Bands: Kult Ov Azazel, Tenebrous, Sein Und Zeit, Ba'al Zabub, and Nocturnal Mourning.
Date: October 31, 2009.
Venue: The Black Castle, Los Angeles, California.
These days, I’m limiting my concert going to great bands that I haven’t yet seen. One of those bands is Kult Ov Azazel, a criminally underrated, and underexposed, black metal band from Florida. “Destroying The Sacred” may make it into this year’s top ten list (in a very competitive field), so, when the opportunity arose, I had to check out KoA at The Black Castle, a small venue in Los Angeles devoted to extreme metal. Unfortunately, for whatever reason, this show was either not promoted, or word simply didn’t get out as the crowd throughout the evening never amounted to more than 20 people (half of those from various local acts). Nonetheless, the bands delivered their sets with professionalism, and those of us in attendance appreciated the effort. Understandably, it may be difficult for a band to get mentally charged up for such a small crowd, but lethargy was not a factor in the performances.
First up for the evening were Nocturnal Mourning, a Darkthrone-clone band playing competent Darkthrone-clone black metal. Not bad, but nothing special and the five of us there gave a smattering of applause. Some droning riffs held my attention. Necrite, the next act, had cancelled, and a decidedly non-black trio were next for 10 minutes. I never did catch their name, if they had one, but they were suitably loud and fast. Another smattering of applause followed.
After a long changeover, possibly because the venue was waiting for anyone else to show up, a local quartet called Ba'al Zabub took the stage. A very low-fi guitar with not much distortion initially discouraged me, but Ba'al Zabub ended up being very good, droning black metal. Simple drum patterns with a few rolls and fills would stretch endlessly with the strumming guitars, all the while backed up by simple bass and buried in the mix screeches. Ba'al Zabub were impressive, certainly much more so than I had originally had hoped for, and the drummer really made the difference with his very precise cadence.
The strangest act of the evening, and one of the weirder performances in metal that I’ve seen in awhile, was up next. Sein Und Zeit is a one man, black metal act that consisted of the musician on a dressed up stage (see photos). A strange costume, a guitar, screeched hisses, and pre-recorded drums and bass made for a strange performance, almost a version of performance art rather than a live set. Kudos to the performer for obviously taking a chance on a different presentation than the usual sort of live set from musicians, but his act would be greatly enhanced by a visual presentation of some sort with media. The lack of movement and stage dynamics dramatically lessened the impact of the performance, although the music was fairly basic black metal. Given the circumstances, the performance was also too long.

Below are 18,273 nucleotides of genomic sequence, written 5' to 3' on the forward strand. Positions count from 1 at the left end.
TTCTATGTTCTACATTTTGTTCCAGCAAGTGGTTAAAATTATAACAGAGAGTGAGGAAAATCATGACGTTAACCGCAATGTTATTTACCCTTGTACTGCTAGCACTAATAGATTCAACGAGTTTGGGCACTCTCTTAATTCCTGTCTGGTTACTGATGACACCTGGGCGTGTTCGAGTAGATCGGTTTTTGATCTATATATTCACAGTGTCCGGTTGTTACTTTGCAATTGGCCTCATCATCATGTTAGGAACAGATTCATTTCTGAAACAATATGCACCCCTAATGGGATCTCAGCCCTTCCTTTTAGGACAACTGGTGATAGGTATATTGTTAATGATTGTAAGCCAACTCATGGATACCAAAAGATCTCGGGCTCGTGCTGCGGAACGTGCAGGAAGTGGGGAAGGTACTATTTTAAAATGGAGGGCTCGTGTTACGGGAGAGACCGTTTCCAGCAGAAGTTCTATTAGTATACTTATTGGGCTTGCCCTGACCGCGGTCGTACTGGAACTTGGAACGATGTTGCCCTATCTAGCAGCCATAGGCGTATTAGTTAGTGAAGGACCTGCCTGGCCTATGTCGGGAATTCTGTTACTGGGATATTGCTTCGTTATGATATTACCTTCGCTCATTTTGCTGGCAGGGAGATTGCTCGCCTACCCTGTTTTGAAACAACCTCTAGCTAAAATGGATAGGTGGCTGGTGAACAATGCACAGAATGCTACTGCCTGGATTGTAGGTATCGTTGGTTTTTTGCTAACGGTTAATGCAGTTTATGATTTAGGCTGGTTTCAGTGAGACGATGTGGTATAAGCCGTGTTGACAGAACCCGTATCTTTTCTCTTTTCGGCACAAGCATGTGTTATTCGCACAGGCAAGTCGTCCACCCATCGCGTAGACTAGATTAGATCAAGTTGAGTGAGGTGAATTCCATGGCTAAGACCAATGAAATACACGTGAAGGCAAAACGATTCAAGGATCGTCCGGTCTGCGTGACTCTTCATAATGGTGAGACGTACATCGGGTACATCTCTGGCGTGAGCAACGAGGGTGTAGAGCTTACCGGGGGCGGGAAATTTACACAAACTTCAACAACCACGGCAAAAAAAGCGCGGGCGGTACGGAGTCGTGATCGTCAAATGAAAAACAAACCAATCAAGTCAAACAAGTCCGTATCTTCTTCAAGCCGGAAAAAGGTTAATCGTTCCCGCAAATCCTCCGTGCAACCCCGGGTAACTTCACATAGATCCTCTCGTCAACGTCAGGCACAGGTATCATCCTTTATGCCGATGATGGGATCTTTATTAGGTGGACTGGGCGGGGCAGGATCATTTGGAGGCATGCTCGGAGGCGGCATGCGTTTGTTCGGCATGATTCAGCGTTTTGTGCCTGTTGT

The main acts began with Tenebrous, a pretty good, straightforward black metal band from Florida. I reviewed “Arias Toward The Black Sun” awhile back, and I recall liking what I heard. Tenebrous’ set was good and was well-received with Xaphan from Kult Ov Azazel sitting in as a session musician. Tenebrous guitarist/ vocalist Armanen would later return the favor during Kult Ov Azazel’s set, and I’ll have to check out Tenebrous’ debut full-length from earlier this year.
Finally, Kult Ov Azazel were up and delivered the goods with a ferocious set. Hitting a good portion of “Destroying The Sacred”, the band also covered “The Third Of The Storms (Evoked Damnation)” and finished with “Oculus Infernum”. A professional, long set performed in front of only a few people, KoA were impressive, indeed.
The Black Castle
Sein Und Zeit
Kult Ov Azazel
The t-shirt haul...
Kult Ov Azazel
Next? Not too sure...